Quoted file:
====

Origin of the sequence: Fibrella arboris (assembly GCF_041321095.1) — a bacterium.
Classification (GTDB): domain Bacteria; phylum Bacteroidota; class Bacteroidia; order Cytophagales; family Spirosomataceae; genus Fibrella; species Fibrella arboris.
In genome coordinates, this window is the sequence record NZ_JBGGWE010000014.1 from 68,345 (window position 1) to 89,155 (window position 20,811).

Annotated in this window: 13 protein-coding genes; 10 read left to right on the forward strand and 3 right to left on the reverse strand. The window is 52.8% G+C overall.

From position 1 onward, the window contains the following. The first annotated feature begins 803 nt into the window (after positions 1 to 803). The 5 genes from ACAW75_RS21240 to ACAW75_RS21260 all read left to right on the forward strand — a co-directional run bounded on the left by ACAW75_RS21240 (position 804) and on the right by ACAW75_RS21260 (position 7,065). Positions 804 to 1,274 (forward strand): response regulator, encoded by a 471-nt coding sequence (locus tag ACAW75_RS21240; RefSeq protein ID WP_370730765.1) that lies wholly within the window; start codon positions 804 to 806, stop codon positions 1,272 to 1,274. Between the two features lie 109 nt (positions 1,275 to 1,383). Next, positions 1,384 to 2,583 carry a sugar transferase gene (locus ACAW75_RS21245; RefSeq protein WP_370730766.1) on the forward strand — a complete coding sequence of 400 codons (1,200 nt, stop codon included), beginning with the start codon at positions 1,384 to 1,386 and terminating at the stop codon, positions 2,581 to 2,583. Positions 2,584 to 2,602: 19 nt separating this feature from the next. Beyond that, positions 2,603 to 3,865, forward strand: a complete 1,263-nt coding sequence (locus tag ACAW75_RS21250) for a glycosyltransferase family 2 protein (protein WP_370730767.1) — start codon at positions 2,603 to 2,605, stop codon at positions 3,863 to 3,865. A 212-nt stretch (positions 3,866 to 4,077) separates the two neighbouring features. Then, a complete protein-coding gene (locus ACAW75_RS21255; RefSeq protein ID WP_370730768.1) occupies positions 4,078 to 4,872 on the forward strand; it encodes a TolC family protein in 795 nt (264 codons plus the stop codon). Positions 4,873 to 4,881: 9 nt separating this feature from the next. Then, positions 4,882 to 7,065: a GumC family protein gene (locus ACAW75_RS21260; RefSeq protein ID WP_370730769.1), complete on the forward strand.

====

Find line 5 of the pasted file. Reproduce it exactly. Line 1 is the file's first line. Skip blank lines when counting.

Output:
From position 1 onward, the window contains the following. The first annotated feature begins 803 nt into the window (after positions 1 to 803). The 5 genes from ACAW75_RS21240 to ACAW75_RS21260 all read left to right on the forward strand — a co-directional run bounded on the left by ACAW75_RS21240 (position 804) and on the right by ACAW75_RS21260 (position 7,065). Positions 804 to 1,274 (forward strand): response regulator, encoded by a 471-nt coding sequence (locus tag ACAW75_RS21240; RefSeq protein ID WP_370730765.1) that lies wholly within the window; start codon positions 804 to 806, stop codon positions 1,272 to 1,274. Between the two features lie 109 nt (positions 1,275 to 1,383). Next, positions 1,384 to 2,583 carry a sugar transferase gene (locus ACAW75_RS21245; RefSeq protein WP_370730766.1) on the forward strand — a complete coding sequence of 400 codons (1,200 nt, stop codon included), beginning with the start codon at positions 1,384 to 1,386 and terminating at the stop codon, positions 2,581 to 2,583. Positions 2,584 to 2,602: 19 nt separating this feature from the next. Beyond that, positions 2,603 to 3,865, forward strand: a complete 1,263-nt coding sequence (locus tag ACAW75_RS21250) for a glycosyltransferase family 2 protein (protein WP_370730767.1) — start codon at positions 2,603 to 2,605, stop codon at positions 3,863 to 3,865. A 212-nt stretch (positions 3,866 to 4,077) separates the two neighbouring features. Then, a complete protein-coding gene (locus ACAW75_RS21255; RefSeq protein ID WP_370730768.1) occupies positions 4,078 to 4,872 on the forward strand; it encodes a TolC family protein in 795 nt (264 codons plus the stop codon). Positions 4,873 to 4,881: 9 nt separating this feature from the next. Then, positions 4,882 to 7,065: a GumC family protein gene (locus ACAW75_RS21260; RefSeq protein ID WP_370730769.1), complete on the forward strand.